Obama in Ann Arbor: College affordability theme will resonate with University of Michigan students
Melanie Maxwell | AnnArbor.com
As President Barack Obama prepares for his State of the Union speech tonight, University of Michigan students are anticipating not what he'll say in a few hours, but what he'll say on Friday morning as he addresses rising college costs at one of the most expensive public universities in the nation.
On Friday at 9:35 a.m. Obama will speak about college affordability before a crowd at the Al Glick Field House on U-M's South Campus in Ann Arbor.
"It's a big issue. A college education is getting much more expensive than it used to be, so finding some way to address it now and stop it from increasing even more would be really helpful," said cognitive psychology graduate student Sara Festini, who is from California. "Because college education is invaluable to the progress of our country."
Like Michigan, Festini's home state has seen a large disinvestment in public universities and in-state tuition at the state's flagship universities, the University of California at Berkley and at Los Angeles, is more costly than tuition at U-M. The cost of U-M's tuition outpaces that of the University of Virginia and the University of North Carolina, two prestigious public universities. A recent analysis by the Center for Michigan asserts that Michigan's public universities are among the most expensive in the nation.
For MariTi Lovell, a junior psychology major from New York, the cost of tuition isn't just a statistic, it's personal. Even though she's worked diligently with the school's scholarship and financial aid offices, Lovell will graduate with a debt pushing $20,000, she said.
Tuition for an out-of-state student at U-M is $37,265 per year, one of the highest rates for outsiders at a public institution.
"I’m hoping to keep it below $20,000, but it's already a lot more than I expected when I first came," she said of her mounting loans.
"I can see why (Obama) would come here. I'm an out-of-state student so tuition is really expensive," Lovell said. "It's a public university and tuition is so high, if he's going to speak anywhere then here is probably the best place."
Obama has been subtly leading a conversation on college affordability over the past two months. On Dec. 5, he invited the presidents of several public universities and university systems to discuss ways to stem college costs and incentivize state investment in higher education.
U-M President Mary Sue Coleman, who was invited to the forum but did not attend, sent Obama an open letter urging him to address college affordability on Dec. 16.
"The cost of attending college is one of the most serious matters facing a country that seeks to strengthen its global competitiveness," she said. "How we resolve this dilemma requires collaboration, sacrifice and hard choices."
U-M this year raised tuition 6.7 percent. It also saw a $47.5 million drop in state funding. The state now funds about 17 percent of the school's general fund, a record low.
The public is "more concerned than I’ve heard about possibly in my career" about the cost of education, Coleman said. "Michigan has been one of the most difficult (cases of decreased funding), but it’s happening everywhere."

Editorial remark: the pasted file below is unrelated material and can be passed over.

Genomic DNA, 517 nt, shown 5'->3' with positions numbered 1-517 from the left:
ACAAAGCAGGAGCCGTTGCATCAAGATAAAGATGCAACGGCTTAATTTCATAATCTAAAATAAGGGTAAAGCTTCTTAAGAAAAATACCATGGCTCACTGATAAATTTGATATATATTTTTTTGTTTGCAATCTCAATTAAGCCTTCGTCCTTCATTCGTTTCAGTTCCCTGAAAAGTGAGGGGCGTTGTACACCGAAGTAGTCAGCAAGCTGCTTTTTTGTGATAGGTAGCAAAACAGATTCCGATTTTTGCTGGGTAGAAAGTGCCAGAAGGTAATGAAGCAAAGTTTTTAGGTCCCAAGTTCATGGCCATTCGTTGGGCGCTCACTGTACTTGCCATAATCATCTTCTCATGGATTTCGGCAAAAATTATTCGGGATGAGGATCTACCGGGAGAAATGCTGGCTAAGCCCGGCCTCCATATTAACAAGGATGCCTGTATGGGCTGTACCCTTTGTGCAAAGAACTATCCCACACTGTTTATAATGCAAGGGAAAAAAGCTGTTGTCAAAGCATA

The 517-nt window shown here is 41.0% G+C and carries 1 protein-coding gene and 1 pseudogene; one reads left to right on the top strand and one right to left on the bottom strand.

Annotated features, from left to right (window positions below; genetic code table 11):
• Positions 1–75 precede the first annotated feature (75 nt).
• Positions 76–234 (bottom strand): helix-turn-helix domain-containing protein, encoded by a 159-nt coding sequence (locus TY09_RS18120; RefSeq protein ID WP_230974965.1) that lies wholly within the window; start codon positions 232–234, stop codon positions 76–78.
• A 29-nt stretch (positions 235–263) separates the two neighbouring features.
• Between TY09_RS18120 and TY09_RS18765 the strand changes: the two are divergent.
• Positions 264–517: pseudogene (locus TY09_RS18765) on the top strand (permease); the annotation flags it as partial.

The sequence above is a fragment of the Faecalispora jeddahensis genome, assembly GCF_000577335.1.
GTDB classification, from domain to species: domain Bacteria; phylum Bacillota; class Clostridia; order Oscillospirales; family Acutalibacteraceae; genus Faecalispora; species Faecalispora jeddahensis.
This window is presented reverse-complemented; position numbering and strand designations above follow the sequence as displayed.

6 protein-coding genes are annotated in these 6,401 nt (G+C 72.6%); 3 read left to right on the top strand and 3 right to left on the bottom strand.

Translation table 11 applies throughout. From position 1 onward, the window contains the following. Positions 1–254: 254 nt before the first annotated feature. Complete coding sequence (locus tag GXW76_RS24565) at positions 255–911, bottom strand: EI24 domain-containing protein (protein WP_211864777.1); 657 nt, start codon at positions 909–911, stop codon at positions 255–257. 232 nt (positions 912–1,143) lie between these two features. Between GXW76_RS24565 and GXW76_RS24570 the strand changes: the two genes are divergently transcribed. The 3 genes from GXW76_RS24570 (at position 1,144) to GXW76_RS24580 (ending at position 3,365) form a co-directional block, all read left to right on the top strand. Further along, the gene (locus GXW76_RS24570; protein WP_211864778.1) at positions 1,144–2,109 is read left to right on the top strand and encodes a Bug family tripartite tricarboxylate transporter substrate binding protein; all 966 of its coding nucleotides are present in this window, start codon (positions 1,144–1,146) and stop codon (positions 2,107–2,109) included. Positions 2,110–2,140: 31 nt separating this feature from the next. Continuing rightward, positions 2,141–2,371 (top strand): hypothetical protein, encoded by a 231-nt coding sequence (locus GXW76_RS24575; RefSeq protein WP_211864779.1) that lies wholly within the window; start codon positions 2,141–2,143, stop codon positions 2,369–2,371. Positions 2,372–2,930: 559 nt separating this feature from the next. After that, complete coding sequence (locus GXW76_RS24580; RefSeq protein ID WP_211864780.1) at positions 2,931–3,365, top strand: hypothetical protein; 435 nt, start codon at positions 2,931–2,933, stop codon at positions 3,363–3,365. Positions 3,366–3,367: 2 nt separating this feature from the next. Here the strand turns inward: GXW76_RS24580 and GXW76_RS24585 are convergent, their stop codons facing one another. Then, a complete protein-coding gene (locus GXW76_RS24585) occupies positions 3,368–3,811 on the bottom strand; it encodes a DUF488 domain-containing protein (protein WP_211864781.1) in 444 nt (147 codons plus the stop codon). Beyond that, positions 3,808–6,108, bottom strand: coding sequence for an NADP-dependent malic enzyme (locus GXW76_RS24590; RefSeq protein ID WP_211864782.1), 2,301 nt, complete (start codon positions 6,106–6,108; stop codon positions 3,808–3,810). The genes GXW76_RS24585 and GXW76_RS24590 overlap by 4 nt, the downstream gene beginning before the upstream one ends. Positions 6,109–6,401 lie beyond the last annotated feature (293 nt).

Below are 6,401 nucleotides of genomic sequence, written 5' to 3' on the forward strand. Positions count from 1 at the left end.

Michigan native and U-M senior Katie Russ is sharing her $14,240 tuition cost with her family by taking out loans. U-M estimates the annual cost for an in-state junior or senior to attend its Ann Arbor campus is $26,810. That estimate includes room and board, books and other incidental expenses.
“It’s kind of a paradox because they keep talking about college affordability, yet when you’re a junior and senior undergrad, your tuition increases,” she said. Tuition for upperclassmen increases $898 per year for in-state students and $1,908 per year for out-of-state students.
Russ said she's skeptical about whether Obama's speech will lead to the policy changes necessary to ensure a more affordable public education.
"I appreciate their effort to make it cheap, but they still have a long way to go," Russ said. "I think it's more a political tactic to say, 'Oh, hey we need to do this,' but I don’t know how well they actually are addressing the issue."
"They need to do a lot more," she continued. "The track that we're on right now ... is ridiculous."
Joel Kwon, a Utah native and U-M senior majoring in economics, said that by the time he graduates in May he will have amassed more than $40,000 in student loans. That debt, he said, pales in comparison to the debt many of his friends have accrued.
"It can be a burden to families," he said.
Mackenzie Cendrowski, a freshman from California, said that while the cost of tuition didn't deter her from choosing U-M, it's exactly that: a burden.
The university estimates it costs an out-of-state freshman and sophomore $50,352 to attend the university each year and $53,006 for upperclassmen.
"It's more than $200,000," Cendrowski said. "It's very expensive to go here. It's a little daunting."
Coleman said Monday that the university has attempted to keep cost increases sustainable, calling "our tuition increase modest." She noted that Penn State, the University of Illinois and the University of Minnesota all have in-state tuition rates higher than the U-M rate.
Yet as she outlined what she considers U-M's successes in reducing costs in the midst of state disinvestment —$400 million in administrative cost cuts largely due to employee benefit changes, the decrease in faculty positions funded through the school's general fund and a renewed emphasis on scholarship— Coleman acknowledged the difficulty high college costs places on students and their families.
"We’ve had to adjust to the reality of our situation," she said.